You've heard about this--both this work and the book it's in--from me, and of course on the blog.
Here it is at last: "Big Bob and Little Bob," all 10,000 words of it. Years in the making.
It's the first work in Big Asks: Six Novelettes About Acceptance, which is nearing completion. You will recall me saying that the big ones will be rolling in soon--this is what I meant.
What I would say about this story--and it's what I'd say about the also recently finally-finished "Dot" from There Is No Doubt: Story Girls--is that a human can't produce something finer. I don't believe one ever has, and I don't believe one ever will. I don't see how you could.
To be able to do this has taken all of my abilities, and the dedication of every hour of my life in the harnessing and development of those abilities for more than forty years. All that I know within me, and beyond me, which I have also come to know, because that's how it works.
Several years ago, this was a 1300 word story. It was not exactly breezy, but it got in and got out. And it kind of passed by. I would say it was light. Almost surface-level New Yorker social commentary, with a touch of the (gentle) acerbic.
Last year, I returned to that story, and immediately realized it was not what it could and should be, and began work. Then the work did the work, because that's how it always works for me--the characters tell me their story. It's not my story. It's theirs.
Throughout all of this year, I continued to work on their story. As I was writing hundreds of other things, revisiting works, all of which have their own backstory of how they came to. The book--Big Asks--emerged into view. All of it going at once.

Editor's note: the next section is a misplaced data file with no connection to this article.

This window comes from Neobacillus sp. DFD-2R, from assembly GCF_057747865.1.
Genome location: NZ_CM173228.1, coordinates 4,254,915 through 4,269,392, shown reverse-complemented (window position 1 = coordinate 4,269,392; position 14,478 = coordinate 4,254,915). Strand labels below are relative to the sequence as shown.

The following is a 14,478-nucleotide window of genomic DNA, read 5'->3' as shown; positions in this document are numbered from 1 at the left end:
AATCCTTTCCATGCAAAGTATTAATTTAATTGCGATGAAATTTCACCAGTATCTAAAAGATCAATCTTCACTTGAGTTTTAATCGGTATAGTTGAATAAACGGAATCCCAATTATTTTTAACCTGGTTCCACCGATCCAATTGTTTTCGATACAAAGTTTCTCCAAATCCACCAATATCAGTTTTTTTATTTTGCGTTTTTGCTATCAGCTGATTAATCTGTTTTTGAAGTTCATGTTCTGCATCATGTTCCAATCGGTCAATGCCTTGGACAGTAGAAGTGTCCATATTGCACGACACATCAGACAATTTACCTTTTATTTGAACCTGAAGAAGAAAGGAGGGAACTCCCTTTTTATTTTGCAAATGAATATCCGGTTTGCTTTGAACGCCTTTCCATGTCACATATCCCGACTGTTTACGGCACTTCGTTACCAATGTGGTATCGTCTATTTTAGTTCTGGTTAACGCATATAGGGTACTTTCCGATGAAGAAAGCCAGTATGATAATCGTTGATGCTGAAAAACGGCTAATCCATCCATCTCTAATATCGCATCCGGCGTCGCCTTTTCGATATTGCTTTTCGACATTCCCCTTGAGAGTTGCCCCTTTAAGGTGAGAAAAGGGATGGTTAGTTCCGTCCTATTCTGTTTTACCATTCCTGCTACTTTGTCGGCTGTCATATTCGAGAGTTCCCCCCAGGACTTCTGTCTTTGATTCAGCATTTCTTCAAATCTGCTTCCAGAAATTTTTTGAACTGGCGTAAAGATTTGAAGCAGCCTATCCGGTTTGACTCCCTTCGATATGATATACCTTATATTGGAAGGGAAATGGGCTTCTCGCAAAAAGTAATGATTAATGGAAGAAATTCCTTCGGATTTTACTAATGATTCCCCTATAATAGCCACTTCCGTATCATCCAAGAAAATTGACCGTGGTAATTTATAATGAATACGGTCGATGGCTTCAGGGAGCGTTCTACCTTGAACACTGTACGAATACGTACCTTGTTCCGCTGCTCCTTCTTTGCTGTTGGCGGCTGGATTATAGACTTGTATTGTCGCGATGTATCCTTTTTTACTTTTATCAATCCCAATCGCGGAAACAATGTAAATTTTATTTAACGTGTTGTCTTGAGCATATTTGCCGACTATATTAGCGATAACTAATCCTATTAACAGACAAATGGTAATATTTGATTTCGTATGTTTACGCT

As the characters tell me their stories, so too did this book tell me what it needed to tell me about itself. First that it was here at all, after I had played my initial role in its making, before I consciously knew it.
It's strange that the better I get, the less directly involved it seems that I am in the creation of my own work.
Those who know me know that I am not a proud man. I am able to do something at a level no one can do anything else. That's just how it is and who I am. Who I entered this world with the ability to be if I applied myself ceaselessly. Which I did and which I have.
But there are a few works--"Best Present Ever," "Fitty," "Dot"--which do cause me, as I look at and experience them in full, to say, "Well, sir...Oh my goodness. How can there even be such a thing as this?"
And I am proud that I have helped that thing to be, regardless of my nature and awareness of what I am.
This is a major work that starts a major book, a major work of art for a major work of art.
Check it out. It's more than writing, which is what the best writing is. Has to be. Which no one who writes seems to understand, especially now.
It's a life experience. And I don't think it's one a person will ever forget, once they've had it.
The rest of the book is every bit as good.